We’ve also had some very interesting fruits. The first was Marang. Looks really strange on the table, this spiky brown thing the size of a lopsided football. Our host dug his fingers into the skin between the spikes and pulled handfuls of skin off to expose the inside … which looked even stranger. White globules of fruit that had the appearance of small, peeled lemons. Kind of papery and white looking. Our host showed us that you take your fork, stab it into one of the globules, and put it in your mouth. You spit out the seed inside each globule, but the rest is edible. So, with hesitation, I tried a bite. And I really like it! It is somewhat banana-like in texture, but the taste is more acidic and spicy. Very good, especially as a surprise. A new favorite fruit for me.
I’m also learning the various uses for plantains. Those are the super long banana-looking things in the grocery store. They are sold anywhere from green to yellow to spotted with brown/black, and each stage has their uses. I have fried the brown/black ones before and sprinkled them with cinnamon-sugar, but that’s about it. The green ones, however, are great in soups and stews. We had a pork stew last night that was chunks of pork, sliced cabbage, and sliced plantains. Yum! I had no idea what to expect, but it was very good.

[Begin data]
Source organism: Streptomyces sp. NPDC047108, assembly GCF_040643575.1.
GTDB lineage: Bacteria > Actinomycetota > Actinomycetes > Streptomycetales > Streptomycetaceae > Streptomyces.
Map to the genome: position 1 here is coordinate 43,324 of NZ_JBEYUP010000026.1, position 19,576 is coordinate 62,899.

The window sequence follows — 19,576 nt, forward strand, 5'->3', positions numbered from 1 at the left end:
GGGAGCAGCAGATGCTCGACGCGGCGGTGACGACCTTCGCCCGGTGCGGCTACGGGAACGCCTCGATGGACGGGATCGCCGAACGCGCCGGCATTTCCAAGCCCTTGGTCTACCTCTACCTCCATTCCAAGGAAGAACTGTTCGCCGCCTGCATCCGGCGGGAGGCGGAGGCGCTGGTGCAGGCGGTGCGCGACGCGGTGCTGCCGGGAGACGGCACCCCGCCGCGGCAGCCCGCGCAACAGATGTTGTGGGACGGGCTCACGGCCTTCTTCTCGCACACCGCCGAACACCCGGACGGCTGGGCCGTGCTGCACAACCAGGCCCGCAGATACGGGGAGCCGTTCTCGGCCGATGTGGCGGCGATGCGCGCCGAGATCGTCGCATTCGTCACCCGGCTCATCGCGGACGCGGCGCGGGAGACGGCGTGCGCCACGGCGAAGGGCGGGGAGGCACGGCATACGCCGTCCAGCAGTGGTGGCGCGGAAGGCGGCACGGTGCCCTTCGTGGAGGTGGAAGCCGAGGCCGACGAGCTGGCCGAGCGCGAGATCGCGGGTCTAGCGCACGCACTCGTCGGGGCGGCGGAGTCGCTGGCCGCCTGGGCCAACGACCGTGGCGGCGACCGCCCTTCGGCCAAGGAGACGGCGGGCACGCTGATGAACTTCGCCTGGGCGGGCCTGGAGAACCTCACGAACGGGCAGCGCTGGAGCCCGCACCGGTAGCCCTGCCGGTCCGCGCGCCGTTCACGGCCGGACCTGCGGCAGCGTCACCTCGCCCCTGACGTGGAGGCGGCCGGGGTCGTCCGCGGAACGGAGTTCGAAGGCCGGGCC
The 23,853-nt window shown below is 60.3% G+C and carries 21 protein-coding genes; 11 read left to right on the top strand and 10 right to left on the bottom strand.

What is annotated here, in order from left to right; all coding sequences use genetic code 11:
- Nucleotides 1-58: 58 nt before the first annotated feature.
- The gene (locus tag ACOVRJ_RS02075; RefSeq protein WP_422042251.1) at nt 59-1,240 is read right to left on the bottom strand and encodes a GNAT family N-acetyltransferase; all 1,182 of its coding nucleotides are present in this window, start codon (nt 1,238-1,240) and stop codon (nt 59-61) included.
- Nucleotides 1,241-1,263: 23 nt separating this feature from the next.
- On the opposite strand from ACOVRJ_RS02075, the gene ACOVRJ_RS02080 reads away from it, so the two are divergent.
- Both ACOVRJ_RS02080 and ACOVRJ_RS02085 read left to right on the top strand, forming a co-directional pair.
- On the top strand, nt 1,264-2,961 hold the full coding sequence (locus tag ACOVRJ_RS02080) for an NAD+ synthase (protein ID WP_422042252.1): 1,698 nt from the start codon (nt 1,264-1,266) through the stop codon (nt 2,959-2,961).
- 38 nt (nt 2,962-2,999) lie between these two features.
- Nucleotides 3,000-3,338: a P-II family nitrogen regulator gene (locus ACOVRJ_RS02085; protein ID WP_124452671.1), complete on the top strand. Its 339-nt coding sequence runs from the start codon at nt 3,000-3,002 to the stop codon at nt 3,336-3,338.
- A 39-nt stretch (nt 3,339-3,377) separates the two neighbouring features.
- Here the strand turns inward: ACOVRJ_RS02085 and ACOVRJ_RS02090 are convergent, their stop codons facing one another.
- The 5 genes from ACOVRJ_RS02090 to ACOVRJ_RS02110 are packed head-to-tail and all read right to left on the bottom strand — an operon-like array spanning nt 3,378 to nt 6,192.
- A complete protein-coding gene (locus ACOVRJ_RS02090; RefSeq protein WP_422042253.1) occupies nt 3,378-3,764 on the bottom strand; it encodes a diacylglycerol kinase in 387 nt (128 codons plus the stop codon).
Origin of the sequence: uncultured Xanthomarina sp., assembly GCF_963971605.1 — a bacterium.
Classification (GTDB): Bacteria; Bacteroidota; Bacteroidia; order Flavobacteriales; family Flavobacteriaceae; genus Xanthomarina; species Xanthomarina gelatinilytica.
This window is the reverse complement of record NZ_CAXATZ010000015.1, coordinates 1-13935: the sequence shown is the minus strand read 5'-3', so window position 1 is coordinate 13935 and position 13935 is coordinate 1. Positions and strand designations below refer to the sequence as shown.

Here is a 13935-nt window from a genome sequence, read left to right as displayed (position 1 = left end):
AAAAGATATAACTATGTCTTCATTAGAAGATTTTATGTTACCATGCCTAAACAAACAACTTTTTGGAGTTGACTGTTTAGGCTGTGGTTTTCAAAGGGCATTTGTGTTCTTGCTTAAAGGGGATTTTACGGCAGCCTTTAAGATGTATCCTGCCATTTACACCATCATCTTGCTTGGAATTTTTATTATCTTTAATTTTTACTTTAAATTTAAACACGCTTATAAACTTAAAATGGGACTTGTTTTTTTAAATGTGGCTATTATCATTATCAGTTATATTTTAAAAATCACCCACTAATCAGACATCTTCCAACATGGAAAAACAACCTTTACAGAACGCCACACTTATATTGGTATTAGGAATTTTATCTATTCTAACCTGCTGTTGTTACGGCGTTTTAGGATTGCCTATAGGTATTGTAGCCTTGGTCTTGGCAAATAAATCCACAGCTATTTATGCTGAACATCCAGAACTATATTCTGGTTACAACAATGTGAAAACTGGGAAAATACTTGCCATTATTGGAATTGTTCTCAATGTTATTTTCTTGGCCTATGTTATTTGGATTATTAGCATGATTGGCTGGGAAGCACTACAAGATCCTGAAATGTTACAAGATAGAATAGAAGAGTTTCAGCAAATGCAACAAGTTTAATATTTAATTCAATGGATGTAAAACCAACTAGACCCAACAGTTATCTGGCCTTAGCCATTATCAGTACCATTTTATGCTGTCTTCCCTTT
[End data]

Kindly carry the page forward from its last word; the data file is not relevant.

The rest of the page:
Also surprising was jackfruit. A large green fruit, I saw it on the counter but did not know how it was going to be used. That night we had a beef stew that included things that I thought were pieces of mushroom – they were one-inch segments of something with long tendrels. Turns out it was jackfruit! They had a pleasant, musky flavor. I probably would have continued thinking they were pieces of mushroom if I had not been told. I am surprised at how much cooking with fruit is done here, but it makes sense given the numbers of fruits they have to choose from.
Just in case you didn’t see it, we also had coconut water the other day with dinner. It is on my Oops – I drank the water post. Scroll down to the picture on that post if you only want to read about the coconut water.